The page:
In today's culture, body art and piercings are a popular form of self-expression. Tattoos in particular are a common way of displaying your individuality. Because they are permanent, however, a lot of consideration should go into the decision to get a tattoo. The first question you may have is whether or not a tattoo will have a harmful effect on your skin. The process does involve, of course, needles and ink.
The tattoo itself, once healed, is not bad for your skin. Issues arise, in fact, when complications occur during the healing process. A tattoo is essentially a series of punctures that insert dye into different levels of the skin, so it is by nature an invasive process. When done correctly and in a sterile environment, complications are uncommon, and the only immediate discomforts may be bleeding or pain.
It's important to keep potential complications in mind, however. One potential risk is a bacterial infection at the tattoo site. Symptoms of this include redness, warmth and a pus-like drainage. You may also have a reaction to the tattoo, in which bumps called granulomas or excessive scarring may appear. Some people may have a serious allergic reaction to the types of dyes used in tattoos, so it's important to leave the tattoo parlor with a list of the types of dyes used, just in case of emergency [source: WebMD].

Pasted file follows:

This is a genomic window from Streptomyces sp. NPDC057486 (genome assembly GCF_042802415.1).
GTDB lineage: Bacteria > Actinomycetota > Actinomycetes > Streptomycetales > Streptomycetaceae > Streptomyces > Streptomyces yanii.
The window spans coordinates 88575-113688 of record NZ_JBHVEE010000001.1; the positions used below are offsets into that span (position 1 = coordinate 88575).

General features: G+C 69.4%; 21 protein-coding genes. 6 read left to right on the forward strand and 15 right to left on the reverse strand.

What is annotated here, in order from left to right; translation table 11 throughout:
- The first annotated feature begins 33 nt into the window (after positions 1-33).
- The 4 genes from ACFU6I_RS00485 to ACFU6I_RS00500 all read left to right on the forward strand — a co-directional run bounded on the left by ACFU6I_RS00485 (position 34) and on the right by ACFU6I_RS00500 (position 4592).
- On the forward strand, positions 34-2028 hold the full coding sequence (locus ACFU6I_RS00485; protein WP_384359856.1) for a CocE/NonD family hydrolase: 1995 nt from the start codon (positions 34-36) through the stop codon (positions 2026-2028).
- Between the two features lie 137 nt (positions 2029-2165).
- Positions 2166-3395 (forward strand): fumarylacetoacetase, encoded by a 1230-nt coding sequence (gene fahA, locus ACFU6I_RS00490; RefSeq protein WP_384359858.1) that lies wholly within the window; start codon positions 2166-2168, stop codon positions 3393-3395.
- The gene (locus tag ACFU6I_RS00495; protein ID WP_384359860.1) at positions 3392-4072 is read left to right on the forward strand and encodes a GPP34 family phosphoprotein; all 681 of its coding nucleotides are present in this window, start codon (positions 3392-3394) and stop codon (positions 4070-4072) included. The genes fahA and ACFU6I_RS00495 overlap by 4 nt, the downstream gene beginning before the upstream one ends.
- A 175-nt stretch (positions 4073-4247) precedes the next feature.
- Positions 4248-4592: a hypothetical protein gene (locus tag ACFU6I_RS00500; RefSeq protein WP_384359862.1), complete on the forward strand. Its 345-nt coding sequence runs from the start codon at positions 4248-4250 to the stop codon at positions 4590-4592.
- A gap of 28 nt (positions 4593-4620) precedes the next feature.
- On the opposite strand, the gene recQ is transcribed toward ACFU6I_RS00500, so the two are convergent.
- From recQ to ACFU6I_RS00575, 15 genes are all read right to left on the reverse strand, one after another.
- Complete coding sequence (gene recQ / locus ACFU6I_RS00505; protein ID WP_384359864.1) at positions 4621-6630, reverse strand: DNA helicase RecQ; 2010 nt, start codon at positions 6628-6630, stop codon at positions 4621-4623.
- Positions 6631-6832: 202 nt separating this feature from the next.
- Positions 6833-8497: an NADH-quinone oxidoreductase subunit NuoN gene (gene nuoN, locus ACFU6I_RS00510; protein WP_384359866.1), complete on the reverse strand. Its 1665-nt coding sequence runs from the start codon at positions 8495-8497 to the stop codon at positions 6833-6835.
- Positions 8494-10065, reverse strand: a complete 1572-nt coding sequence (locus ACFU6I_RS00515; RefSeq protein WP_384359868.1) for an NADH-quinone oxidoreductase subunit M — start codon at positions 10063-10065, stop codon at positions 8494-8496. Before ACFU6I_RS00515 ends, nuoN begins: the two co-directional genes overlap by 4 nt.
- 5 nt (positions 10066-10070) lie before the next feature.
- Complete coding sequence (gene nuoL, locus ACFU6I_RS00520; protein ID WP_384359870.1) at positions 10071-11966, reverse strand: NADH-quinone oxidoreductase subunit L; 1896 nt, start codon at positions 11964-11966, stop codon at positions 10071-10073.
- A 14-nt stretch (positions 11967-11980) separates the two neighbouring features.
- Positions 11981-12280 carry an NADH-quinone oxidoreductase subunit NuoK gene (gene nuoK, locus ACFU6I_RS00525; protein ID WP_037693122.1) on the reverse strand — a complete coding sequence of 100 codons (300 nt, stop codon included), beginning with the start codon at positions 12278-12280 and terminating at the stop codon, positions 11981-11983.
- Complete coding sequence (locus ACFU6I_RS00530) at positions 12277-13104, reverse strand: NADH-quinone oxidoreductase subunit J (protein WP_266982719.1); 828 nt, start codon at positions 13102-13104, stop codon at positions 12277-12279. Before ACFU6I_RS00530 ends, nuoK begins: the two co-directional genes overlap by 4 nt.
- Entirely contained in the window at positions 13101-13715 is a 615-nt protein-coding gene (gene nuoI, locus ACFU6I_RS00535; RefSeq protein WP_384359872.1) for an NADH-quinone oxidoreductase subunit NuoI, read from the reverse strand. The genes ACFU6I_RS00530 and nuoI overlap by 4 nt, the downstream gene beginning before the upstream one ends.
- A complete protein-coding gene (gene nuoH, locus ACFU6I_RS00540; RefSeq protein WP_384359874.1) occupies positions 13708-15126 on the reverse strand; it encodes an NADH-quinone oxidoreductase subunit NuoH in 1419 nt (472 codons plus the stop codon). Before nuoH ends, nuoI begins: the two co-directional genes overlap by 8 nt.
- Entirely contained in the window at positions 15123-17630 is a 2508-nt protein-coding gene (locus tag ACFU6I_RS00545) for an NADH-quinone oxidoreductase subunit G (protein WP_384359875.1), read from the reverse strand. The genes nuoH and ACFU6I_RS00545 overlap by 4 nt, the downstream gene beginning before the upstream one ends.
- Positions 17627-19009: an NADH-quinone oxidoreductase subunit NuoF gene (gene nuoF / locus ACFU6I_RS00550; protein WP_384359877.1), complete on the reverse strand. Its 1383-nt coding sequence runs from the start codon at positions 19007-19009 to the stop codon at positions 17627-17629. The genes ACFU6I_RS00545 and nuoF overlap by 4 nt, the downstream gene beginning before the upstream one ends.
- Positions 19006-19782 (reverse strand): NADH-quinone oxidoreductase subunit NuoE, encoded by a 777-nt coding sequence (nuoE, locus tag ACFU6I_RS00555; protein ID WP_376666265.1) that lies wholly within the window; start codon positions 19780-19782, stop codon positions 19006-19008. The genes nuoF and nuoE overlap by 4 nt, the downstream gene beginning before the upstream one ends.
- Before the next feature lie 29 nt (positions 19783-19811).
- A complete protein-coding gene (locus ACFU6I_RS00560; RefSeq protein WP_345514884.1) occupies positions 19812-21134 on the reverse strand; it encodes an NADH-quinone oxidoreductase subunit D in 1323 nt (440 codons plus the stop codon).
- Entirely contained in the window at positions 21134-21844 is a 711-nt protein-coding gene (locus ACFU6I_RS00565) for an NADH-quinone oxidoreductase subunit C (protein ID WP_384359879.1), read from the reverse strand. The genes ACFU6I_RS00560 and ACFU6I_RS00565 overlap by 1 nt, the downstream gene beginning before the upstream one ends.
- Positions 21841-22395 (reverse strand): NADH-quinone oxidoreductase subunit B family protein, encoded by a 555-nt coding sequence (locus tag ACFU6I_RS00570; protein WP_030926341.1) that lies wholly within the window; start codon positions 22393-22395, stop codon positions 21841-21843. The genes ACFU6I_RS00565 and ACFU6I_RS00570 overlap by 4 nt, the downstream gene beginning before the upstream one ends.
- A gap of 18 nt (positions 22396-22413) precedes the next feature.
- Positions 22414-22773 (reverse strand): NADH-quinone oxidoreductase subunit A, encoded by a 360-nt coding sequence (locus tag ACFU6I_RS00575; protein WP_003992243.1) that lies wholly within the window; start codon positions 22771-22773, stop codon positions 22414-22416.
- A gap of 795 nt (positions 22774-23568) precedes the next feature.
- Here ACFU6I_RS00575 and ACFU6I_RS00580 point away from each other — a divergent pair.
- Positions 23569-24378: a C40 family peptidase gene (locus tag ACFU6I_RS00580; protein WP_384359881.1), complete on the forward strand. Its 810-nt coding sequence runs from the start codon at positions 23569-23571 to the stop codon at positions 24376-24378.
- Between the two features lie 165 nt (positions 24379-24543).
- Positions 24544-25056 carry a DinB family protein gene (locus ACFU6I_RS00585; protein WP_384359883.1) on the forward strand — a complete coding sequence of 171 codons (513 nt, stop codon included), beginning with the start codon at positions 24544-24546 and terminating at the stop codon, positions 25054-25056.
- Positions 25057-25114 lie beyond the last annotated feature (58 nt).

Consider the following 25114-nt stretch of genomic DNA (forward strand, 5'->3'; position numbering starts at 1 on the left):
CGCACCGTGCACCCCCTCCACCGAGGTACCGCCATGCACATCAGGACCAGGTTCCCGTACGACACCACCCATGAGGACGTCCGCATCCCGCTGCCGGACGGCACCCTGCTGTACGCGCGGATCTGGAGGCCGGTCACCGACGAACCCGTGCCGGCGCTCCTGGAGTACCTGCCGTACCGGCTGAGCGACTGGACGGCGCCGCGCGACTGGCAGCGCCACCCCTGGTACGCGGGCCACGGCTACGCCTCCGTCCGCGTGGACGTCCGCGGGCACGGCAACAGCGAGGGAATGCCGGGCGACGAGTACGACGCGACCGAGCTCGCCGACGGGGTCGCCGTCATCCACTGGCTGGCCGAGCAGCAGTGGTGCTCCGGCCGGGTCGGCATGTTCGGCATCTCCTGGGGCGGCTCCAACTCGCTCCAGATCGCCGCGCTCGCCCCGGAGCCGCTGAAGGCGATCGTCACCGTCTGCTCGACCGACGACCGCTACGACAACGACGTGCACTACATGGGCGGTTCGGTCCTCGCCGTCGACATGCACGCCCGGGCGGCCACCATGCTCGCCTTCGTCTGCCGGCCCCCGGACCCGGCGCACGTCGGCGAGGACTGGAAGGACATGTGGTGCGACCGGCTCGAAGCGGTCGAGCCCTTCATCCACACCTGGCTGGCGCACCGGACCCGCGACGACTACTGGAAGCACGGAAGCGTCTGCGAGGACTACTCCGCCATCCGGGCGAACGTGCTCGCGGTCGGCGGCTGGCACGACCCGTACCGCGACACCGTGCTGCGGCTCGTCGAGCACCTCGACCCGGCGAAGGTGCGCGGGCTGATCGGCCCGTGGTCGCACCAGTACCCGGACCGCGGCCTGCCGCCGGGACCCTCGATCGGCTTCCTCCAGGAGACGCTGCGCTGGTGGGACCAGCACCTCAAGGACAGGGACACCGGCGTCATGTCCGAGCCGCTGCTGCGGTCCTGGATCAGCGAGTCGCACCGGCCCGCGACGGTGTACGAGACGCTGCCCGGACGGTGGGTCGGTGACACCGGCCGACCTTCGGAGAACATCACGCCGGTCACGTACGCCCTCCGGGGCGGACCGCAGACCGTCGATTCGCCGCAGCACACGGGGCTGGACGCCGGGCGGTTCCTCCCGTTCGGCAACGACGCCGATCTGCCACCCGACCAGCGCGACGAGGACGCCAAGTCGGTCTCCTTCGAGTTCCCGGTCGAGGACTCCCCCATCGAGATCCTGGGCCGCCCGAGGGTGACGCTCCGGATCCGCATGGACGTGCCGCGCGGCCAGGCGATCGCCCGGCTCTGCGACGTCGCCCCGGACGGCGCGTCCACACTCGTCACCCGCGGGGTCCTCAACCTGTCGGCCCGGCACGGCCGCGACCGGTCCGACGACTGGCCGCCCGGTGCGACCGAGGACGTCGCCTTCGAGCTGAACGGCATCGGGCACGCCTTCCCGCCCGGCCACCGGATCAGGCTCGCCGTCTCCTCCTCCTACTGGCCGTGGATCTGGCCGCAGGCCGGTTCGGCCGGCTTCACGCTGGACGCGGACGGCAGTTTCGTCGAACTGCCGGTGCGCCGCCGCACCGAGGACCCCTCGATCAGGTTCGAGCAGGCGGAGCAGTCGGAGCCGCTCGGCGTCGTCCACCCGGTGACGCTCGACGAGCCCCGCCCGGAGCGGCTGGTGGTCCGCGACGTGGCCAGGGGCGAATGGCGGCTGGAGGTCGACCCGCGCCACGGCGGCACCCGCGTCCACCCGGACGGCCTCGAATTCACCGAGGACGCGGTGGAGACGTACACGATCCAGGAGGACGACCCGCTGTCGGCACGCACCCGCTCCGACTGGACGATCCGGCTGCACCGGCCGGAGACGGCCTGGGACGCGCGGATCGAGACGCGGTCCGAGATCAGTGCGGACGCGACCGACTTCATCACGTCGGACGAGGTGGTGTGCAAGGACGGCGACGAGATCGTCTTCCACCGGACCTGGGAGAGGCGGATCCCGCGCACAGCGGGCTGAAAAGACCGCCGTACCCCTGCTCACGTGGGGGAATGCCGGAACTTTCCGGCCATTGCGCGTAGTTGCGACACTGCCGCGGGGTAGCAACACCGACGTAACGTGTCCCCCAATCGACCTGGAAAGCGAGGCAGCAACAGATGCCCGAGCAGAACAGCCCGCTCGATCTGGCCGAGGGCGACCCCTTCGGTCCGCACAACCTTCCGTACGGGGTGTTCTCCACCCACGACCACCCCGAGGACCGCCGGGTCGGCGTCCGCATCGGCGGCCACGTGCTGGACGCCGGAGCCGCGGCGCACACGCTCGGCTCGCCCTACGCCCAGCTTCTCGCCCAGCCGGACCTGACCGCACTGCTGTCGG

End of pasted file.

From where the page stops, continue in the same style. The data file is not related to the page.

A more serious risk is the spread of infectious disease, which can be avoided by being particular about the tattoo parlor you use. Diseases such as hepatitis B, hepatitis C, tuberculosis, tetanus or HIV can spread if an artist uses dirty equipment. To be safe, make sure that the parlor uses an autoclave, or a heat sterilization machine, on all non-disposable equipment before you get your tattoo. Needles and tubes should be removed from sterile packaging before every tattoo job [source: Mayo Clinic].
Be sure to follow all instructions from your tattoo artist in order to ensure proper healing. If you keep these potential risks in mind and carefully select your tattoo parlor, a tattoo can be a safe form of body art. See the links below for more information.
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- Mayo Clinic. "Tattoos: Risks and Precautions to Know First." Feb. 16, 2008. (Aug. 12, 2009) http://mayoclinic.com/health/tattoos-and-piercings/MC00020
- WebMD. "Tattoo Problems -- Topic Overview." Sept. 4, 2008. (Aug. 12, 2009)http://www.webmd.com/skin-problems-and-treatments/tc/tattoo-problems-topic-overview